- Global Voices - http://globalvoicesonline.org -

Protesting in Venezuela Will Require Authorization

Written by Juan Arellano · Translated by Kelley Johnson On 29 April 2014 @ 6:00 am | 2 Comments

In Breaking News, Citizen Media, Freedom of Speech, Latin America, Law, Protest, Quick Reads, Spanish, Venezuela

(All links are in Spanish otherwise noted as [en] for English)

As the protests [1] [en] in Venezuela draw upon 100 continuous days of demonstrations, the Venezuelan Supreme Tribunal of Justice's recent verdict [2] rules  [3]that the right to protest “is not an absolute right.” In order to carry out any type of demonstration, one needs to have an express permit from the corresponding mayor's office. 

Humberto Decarli writes [4] on the blog, El Libertario [The Libertarian], about a punitive focus of the constitution's consecrated right. 

During one of his interminable speeches, the late president asserted that authorization is not needed in order to protest or express opinions in public spaces. Nevertheless, a Copernican twist happens in the “revolution's” military political committee, this being understood that a right as important as this requires a non-existent blessing. 

Reactions on Twitter show equal rejection. 

Enough said!!!!!

When the scroungers ask for permission to KILL, we'll ask for permission to PROTEST.

There are also those who agree with the regulation, even though they have to use false information.

Hey Ciberguarimberos [cyber guarimberos], stateless ones, before criticizing our TSJ [Supreme Tribunal of Justice], check out how protests are in your beloved U.S.A. 

Why don't guarimbas exist in the United States? Sanctions: 30 years jail for attacking security agents or civilians with dangerous weapons. 10 years jail for calling to pressure the government from a public setting. Up to 35 years jail time for causing harm to security agents. 25 years imprisonment for destruction or harm to facilities or vehicles. 10 years jail for supporting or financing an unauthorized demonstration. 6 months detention for foreigners that participate in a protest.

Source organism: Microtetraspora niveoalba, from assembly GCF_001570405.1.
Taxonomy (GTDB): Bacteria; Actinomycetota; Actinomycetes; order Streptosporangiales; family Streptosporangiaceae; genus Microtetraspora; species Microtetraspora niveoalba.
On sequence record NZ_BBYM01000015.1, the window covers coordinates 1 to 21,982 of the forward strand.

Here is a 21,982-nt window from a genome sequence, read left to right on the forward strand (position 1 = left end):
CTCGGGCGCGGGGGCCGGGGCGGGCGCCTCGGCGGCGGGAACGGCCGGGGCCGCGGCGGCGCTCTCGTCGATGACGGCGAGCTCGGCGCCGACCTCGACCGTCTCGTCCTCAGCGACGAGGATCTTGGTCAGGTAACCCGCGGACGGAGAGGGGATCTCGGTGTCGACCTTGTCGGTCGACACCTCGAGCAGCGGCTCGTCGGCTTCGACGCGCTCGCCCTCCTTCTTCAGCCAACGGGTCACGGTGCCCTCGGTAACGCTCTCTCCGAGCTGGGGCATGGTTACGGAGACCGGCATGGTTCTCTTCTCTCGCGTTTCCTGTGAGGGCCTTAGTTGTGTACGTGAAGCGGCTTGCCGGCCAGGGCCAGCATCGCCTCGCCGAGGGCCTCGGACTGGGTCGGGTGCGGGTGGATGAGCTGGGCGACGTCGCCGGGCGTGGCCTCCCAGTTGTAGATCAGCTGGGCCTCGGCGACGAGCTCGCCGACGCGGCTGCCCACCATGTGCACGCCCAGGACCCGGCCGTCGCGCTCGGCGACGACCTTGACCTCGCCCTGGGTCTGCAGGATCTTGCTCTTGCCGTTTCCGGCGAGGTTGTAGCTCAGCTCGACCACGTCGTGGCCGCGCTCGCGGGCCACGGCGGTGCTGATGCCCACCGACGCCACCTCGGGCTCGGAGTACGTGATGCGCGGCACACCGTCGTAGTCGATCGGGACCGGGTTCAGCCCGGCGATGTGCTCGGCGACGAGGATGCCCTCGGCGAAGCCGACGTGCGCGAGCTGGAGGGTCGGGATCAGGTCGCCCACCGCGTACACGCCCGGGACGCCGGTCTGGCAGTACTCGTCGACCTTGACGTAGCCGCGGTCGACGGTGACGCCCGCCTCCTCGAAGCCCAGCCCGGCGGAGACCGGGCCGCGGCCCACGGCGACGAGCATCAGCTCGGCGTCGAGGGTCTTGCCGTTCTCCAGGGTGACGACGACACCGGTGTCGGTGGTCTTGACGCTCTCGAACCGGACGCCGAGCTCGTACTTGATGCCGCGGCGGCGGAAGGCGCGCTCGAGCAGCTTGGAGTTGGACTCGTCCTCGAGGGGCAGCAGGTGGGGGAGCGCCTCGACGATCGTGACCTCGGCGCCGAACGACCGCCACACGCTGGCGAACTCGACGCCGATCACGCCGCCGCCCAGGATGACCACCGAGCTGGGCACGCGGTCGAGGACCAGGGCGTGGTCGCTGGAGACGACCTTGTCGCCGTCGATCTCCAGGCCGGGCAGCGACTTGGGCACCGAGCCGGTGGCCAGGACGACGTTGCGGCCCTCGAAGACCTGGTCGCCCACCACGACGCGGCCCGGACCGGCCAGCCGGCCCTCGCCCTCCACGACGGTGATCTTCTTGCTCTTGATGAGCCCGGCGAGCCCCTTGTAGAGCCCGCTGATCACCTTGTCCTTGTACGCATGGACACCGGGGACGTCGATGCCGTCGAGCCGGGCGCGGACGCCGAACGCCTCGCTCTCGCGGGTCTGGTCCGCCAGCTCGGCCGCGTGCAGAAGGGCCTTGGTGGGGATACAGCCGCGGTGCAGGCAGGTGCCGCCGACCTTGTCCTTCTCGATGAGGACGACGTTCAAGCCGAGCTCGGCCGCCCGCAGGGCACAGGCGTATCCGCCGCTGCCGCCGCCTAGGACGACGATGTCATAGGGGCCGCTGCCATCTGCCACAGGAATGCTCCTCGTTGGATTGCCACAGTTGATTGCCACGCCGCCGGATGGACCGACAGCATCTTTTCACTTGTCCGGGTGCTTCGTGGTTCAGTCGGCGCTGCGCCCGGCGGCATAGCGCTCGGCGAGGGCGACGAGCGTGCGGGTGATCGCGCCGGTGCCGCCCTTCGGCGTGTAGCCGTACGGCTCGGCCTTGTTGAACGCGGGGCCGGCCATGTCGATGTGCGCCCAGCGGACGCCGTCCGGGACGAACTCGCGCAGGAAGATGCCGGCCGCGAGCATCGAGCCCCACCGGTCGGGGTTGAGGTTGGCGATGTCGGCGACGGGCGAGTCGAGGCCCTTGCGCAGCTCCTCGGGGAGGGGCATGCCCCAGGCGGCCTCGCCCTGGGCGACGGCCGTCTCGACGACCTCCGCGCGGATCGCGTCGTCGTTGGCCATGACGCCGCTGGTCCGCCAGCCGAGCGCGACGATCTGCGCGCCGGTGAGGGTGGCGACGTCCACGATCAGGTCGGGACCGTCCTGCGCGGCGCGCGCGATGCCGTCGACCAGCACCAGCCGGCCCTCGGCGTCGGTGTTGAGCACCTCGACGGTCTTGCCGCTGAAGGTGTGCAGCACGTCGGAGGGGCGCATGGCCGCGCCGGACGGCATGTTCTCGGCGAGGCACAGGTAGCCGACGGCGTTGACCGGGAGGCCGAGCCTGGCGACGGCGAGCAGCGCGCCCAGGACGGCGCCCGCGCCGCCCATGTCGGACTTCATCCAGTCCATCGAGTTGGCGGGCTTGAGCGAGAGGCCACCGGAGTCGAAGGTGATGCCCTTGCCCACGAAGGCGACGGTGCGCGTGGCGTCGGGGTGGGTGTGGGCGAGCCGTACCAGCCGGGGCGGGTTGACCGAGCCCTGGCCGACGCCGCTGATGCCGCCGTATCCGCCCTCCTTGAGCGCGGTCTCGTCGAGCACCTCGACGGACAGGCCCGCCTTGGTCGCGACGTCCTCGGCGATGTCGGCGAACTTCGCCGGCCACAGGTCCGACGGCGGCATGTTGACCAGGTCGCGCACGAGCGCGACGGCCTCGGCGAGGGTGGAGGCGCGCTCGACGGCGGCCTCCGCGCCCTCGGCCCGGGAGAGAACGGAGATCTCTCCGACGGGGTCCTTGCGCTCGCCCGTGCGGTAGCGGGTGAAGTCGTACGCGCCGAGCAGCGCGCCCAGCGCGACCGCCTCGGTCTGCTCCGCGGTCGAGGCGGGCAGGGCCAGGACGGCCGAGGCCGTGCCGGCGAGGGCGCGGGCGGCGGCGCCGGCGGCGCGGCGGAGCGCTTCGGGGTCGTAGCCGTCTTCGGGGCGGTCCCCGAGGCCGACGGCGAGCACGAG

It is worth clarifying that the term “guarimberos [9]” is used for the people that carry out barricades and street blockades as a means of protesting.  

Twitter user @ProtestaCivil posts an article of the constitution affected by the tribunal's decision. 

Article 350 and 68 for those that don't know and so that it's clear for the Sapos.

Article 68: Citizens have the right to protest, peacefully and without weapons, without any other requirements that the law establishes. The use of firearms and toxic substances is prohibited during peaceful demonstrations. The law will regulate police action and the security in control of public order.


Article printed from Global Voices: http://globalvoicesonline.org

URL to article: http://globalvoicesonline.org/2014/04/29/protesting-in-venezuela-will-require-authorization/

URLs in this post:

[1] protests: http://en.wikipedia.org/wiki/2014_Venezuelan_protests

[2] verdict: http://www.tsj.gov.ve/decisiones/scon/abril/163222-276-24414-2014-14-0277.HTML

[3] rules : http://www.eluniversal.com/nacional-y-politica/140424/el-tsj-proscribe-las-manifestaciones-pacificas-espontaneas

[4] writes: http://periodicoellibertario.blogspot.mx/2014/04/opinion-tsj-la-protesta-como-limosna.html

[5] pic.twitter.com/jAyShatcTC: http://t.co/jAyShatcTC

[6] April 25, 2014: https://twitter.com/SContrerasB/statuses/459541487144148992

[7] pic.twitter.com/MYMXehqoeI: http://t.co/MYMXehqoeI

[8] April 25, 2014: https://twitter.com/JunSiztem/statuses/459511221545218048

[9] guarimberos: http://www.lavanguardia.com/internacional/20140311/54402957109/que-son-las-guarimbas.html

[10] pic.twitter.com/6grppN29rT: http://t.co/6grppN29rT

[11] April 25, 2014: https://twitter.com/ProtestaCivil/statuses/459549148564692992

Licensed Creative Commons Attribution, 2008 Global Voices Online. See attribution policy for details: http://globalvoicesonline.org/about/global-voices-attribution-policy